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Center Innovation Fund: LaRC CIF

Doppler Lidar for Measurement of High-Altitude Aircraft Wake Vortices

Completed Technology Project

Project Introduction

We are developing a Doppler lidar technology for detecting and measuring wake vortices of aircraft. This lidar has been largely developed for meteorological applications, and we are exploring its adaptation to use in this aeronautics application. Wake vortex considerations are important in preventing harmful turbulence encounters in our nation's airspace.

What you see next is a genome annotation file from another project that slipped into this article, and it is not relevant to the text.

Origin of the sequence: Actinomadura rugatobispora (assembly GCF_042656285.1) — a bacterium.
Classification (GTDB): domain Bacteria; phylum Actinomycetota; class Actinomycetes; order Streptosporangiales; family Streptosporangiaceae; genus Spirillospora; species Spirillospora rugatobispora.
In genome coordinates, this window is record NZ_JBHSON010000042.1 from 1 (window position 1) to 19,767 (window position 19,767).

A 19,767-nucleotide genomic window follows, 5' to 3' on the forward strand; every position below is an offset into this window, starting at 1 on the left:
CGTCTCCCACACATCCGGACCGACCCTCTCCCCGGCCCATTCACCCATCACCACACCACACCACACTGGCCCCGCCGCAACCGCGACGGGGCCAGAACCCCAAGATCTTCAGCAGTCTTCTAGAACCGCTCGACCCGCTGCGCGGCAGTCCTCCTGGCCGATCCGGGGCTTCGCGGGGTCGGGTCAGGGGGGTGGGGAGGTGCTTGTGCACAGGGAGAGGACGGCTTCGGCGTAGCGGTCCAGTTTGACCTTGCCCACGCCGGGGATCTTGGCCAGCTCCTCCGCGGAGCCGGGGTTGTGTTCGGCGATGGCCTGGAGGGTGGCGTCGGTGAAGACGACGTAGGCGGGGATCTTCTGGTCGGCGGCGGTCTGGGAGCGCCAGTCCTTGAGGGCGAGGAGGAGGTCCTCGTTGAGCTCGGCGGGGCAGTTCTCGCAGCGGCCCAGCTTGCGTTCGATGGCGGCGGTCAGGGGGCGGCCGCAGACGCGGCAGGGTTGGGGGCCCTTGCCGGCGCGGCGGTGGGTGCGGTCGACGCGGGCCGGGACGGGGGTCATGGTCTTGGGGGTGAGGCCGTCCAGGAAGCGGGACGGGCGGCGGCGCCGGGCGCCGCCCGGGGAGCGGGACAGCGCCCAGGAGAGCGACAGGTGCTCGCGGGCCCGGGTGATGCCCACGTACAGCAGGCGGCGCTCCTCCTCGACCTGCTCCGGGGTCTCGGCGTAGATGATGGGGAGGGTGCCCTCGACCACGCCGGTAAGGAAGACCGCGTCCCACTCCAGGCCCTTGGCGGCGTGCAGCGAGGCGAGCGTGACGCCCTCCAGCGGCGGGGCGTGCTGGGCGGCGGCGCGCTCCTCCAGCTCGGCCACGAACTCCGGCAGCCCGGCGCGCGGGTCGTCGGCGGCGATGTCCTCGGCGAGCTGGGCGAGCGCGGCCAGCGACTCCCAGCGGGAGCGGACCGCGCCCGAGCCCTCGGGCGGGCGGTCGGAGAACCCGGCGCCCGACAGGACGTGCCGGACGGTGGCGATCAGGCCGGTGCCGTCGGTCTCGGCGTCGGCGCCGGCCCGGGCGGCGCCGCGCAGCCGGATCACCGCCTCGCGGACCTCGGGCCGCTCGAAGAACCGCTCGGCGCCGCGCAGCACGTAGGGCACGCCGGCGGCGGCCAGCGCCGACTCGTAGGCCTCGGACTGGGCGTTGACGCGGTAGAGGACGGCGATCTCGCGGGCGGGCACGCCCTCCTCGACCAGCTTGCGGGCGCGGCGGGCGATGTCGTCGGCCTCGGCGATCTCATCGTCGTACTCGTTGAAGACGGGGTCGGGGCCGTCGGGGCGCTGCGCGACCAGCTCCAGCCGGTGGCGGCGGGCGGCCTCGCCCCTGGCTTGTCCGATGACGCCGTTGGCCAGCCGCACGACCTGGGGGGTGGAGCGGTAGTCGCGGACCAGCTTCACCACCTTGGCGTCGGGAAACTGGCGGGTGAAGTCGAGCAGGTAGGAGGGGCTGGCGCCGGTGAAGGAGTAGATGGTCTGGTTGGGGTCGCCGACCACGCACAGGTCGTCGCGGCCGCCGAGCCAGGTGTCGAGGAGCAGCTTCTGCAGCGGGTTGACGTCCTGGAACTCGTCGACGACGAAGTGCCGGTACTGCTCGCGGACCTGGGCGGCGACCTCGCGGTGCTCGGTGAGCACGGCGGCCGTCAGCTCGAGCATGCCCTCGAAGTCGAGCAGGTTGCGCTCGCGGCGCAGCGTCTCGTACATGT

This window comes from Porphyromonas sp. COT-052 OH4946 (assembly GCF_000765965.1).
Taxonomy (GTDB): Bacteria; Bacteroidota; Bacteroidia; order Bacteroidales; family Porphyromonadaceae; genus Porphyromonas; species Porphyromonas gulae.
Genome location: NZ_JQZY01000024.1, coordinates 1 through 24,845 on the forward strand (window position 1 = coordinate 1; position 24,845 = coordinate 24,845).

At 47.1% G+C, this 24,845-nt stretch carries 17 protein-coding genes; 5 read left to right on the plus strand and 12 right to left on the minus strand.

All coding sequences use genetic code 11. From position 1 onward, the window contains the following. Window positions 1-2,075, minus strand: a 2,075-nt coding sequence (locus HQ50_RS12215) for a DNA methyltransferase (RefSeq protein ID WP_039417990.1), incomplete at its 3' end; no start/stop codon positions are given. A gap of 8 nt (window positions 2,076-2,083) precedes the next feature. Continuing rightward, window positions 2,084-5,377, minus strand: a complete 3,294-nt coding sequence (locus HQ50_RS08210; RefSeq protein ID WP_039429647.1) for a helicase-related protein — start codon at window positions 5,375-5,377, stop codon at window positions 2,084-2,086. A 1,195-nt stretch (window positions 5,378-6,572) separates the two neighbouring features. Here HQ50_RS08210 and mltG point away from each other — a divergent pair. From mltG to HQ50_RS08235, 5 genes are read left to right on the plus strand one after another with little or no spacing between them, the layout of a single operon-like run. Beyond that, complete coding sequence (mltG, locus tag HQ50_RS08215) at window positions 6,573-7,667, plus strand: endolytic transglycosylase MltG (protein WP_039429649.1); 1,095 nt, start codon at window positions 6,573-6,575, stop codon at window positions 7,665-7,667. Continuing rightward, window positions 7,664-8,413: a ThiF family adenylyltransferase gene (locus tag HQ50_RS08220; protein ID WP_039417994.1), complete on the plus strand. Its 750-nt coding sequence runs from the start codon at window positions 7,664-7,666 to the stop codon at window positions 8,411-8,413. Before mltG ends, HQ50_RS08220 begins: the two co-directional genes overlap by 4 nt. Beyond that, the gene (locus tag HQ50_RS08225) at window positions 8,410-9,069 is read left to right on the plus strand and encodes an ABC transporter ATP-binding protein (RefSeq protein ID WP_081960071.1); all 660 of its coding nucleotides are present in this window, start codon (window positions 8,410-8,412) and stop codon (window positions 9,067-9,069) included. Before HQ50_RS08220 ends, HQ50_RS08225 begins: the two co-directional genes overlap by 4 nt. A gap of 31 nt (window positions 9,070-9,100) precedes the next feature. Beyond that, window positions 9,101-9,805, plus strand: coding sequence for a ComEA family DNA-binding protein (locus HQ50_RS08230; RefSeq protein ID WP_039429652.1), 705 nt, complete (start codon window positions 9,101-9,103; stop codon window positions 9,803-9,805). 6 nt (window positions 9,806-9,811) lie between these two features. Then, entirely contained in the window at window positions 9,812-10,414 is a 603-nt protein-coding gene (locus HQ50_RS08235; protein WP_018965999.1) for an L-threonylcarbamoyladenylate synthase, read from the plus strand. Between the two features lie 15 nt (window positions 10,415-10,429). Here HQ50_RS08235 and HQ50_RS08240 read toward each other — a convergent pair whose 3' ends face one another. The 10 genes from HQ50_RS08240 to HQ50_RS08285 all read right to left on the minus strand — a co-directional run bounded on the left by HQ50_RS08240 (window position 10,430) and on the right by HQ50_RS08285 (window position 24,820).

While ground-based Doppler lidar has been used to probe wakes of landing aircraft for many years, these lidars are of a low pulse energy (a few millijoules) that limits their use to short ranges and low altitudes within the atmospheric boundary layer. With NASA's advancement of high pulse energy (250-millijoules) lidar, aircraft wakes could now be measured at long ranges and high altitudes. A ground-based lidar could be used to measure wakes of overflying aircraft to altitudes as high at 20,000 feet. Furthermore, the high-energy lidar could be installed in an aircraft to measure the wakes of other aircraft in flight. The Airspace Systems Program (ASP) is committed to the development of Super Density Operations (SDO) concepts for NextGen. Wake vortices are a fundamental physical limitation that will need to be resolved to enable these SDOs. Understanding wake vortices is a crucial step in the path to NextGen. Under ASP, NASA's wake vortex prediction model development is world-class and is actively involved in both development and validation of these wake models. Access to previously unavailable enroute wake data that would result from this effort represents a huge opportunity to help enable the NextGen goals by providing the ability to conduct robust model validation critical to enabling SDO concepts. To start the development of measuring aircraft wakes from a distant location, we are having an aircraft fly over the lidar in such a way that the aircraft's wakes will drift over the lidar's beam. By placing the target wakes at a known location, we will capture the signal's indicative of a wake vortex. An automated algorithm could then be developed to automatically scan for and lock onto a wake vortex signature. We are also making preliminary designs of adapting the lidar's operation in an aircraft for currently-used meteorological wind measurements to wake vortex measurements. These changes are in the scan pattern of the lidar beam and signal processing.

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